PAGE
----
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Summer Diet -1- CS1S 2022 Solutions

CS1S Computer Systems: Questions and Solutions

May 2022

Duration: 1 hour

Rubric: Answer all questions

This examination is worth a total of 50 marks

1. (a) Convert 1010 0110 to a decimal number, assuming binary representation.

[2]

Calculate 128 + 32 + 4 + 2 = 166 by adding the powers of 2 corresponding to the

positions where there is a 1 bit in the word.

[Problem solving. 1 mark for correct powers of 2, 1 mark for adding them]

(b) Convert 1010 0110 to a decimal number, assuming two’s complement

representation.

[3]

Since the leftmost bit is 1, this is a negative number. Negate it to get a nonnegative

number. To negate, first invert it, giving 0101 1001. Then increment it, giving 0101

1010. Now this result is nonnegative, so its binary representation is the same as its two’s

complement value; this is 64 + 16 + 8 + 2 = 90. Since the negation of the original word

is 90, the answer is -90.

[Problem solving. 1 mark for identifying it as negative; 1 mark for inverting and 1 mark

for adding 1 and getting the correct result.]

(c) Translate the statement a := b * (c-d) into Sigma16 assembly language, assuming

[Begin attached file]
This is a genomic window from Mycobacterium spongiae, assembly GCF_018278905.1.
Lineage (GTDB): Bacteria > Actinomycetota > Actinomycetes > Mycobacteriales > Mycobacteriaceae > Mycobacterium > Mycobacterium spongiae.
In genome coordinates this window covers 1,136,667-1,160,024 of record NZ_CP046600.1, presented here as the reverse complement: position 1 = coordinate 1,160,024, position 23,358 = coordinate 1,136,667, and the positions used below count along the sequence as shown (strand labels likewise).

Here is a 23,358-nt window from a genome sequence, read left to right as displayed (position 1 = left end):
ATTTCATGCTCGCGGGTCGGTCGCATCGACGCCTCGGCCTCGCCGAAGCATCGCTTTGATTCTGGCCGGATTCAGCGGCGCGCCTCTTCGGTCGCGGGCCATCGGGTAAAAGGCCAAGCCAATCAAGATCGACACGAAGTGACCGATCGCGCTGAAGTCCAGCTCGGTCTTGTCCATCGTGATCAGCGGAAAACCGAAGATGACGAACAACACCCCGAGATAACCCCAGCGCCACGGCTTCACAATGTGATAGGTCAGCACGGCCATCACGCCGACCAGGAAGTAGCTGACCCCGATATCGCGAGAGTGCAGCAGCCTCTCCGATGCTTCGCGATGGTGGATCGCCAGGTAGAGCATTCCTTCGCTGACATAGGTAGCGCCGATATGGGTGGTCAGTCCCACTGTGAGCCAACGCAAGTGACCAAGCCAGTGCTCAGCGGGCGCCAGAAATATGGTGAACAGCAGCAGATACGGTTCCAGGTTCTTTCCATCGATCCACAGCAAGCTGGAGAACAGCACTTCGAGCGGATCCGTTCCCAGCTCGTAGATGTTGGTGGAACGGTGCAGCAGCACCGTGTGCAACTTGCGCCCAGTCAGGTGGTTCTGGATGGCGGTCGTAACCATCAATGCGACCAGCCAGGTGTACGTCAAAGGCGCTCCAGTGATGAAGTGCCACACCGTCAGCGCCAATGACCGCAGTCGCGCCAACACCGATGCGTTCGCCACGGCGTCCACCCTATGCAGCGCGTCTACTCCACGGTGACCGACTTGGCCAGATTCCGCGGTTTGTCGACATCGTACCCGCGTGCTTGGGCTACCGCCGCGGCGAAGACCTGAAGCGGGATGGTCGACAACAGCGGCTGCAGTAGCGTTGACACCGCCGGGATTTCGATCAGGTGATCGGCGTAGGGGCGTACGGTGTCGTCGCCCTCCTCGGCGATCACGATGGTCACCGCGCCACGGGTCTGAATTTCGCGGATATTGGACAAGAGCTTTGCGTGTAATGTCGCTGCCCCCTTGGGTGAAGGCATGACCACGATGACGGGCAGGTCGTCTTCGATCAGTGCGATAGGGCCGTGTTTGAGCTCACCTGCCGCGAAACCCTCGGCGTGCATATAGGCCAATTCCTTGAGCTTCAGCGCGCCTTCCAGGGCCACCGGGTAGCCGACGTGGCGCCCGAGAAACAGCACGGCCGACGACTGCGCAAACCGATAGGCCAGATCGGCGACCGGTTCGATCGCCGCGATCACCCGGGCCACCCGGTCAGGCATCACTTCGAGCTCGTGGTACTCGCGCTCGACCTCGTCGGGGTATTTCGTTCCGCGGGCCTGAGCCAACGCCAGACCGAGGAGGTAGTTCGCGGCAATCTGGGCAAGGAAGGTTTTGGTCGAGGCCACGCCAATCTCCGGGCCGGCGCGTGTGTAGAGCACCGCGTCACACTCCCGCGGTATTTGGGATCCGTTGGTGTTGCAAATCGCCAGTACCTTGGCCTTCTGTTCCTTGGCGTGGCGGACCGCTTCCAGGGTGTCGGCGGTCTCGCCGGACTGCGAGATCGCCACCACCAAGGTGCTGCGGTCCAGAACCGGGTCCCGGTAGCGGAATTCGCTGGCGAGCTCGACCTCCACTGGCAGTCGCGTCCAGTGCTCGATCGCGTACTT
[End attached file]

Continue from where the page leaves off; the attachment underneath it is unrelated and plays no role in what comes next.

that a, b, c, d are signed integer variables. You do not need to write a complete

program, and you don’t need to write data statements for the variables. Just

translate this one statement.

[3]

load R1,b[R0]

load R2,c[R0]

load R3,d[R0]

sub R4,R2,R3

mul R5,R1,R4

store R5,a[R0]

[Problem solving, requires understanding usage of registers, variables, and basic

instructions. 1 mark for loads, 1 mark for store, 1 mark for arithmetic.]

Summer Diet -2- CS1S 2022 Solutions

(d) Consider the following program:

load R1,mod[R0]

load R2,instr[R1]

add R2,R2,R1

store R2,instr[R0]

lea R4,4[R0]

lea R5,2[R0]

instr add R3,R0,R0

store R3,out[R0]

trap R0,R0,R0

mod data 0

out data 0

Hand-execute the above program and report the final value of the out variable for the

following values of mod (remember the following RRR operation codes: add 0; sub 1; mul

2; div 3):

- mod = 0

- mod = $0045

- mod = $1045

- mod = $2045

Explain what behaviour the code of this program is displaying, and in particular with the

instruction with the instr label.

Explain what kind of major problems this type of program can lead to when executed.

Explain why this type of program is not recommended in terms of software engineering.

[8]

Values of out: 0.5 mark for each correct value

- 0 (mod left instr as it is, i.e. R3=0+0)

- 6 (mod modified instr into R3=R4+R5)

- 2 (mod modified instr into R3=R4-R5)

- 8 (mod modified instr into R3=R4*R5)

The code is an example of self-modifying code: the program, once stored in memory,

can be modified itself through instructions. [2 marks]

A major potential problem is that a program may go haywire or lead to unpredictable

behaviour e.g. not reaching end states or jumping to other code sections [2 marks]

From a software engineering standpoint, self-modifying code is difficult to document,

read, maintain, and debug [2 marks]

[Bookwork, problem-solving and critical thinking]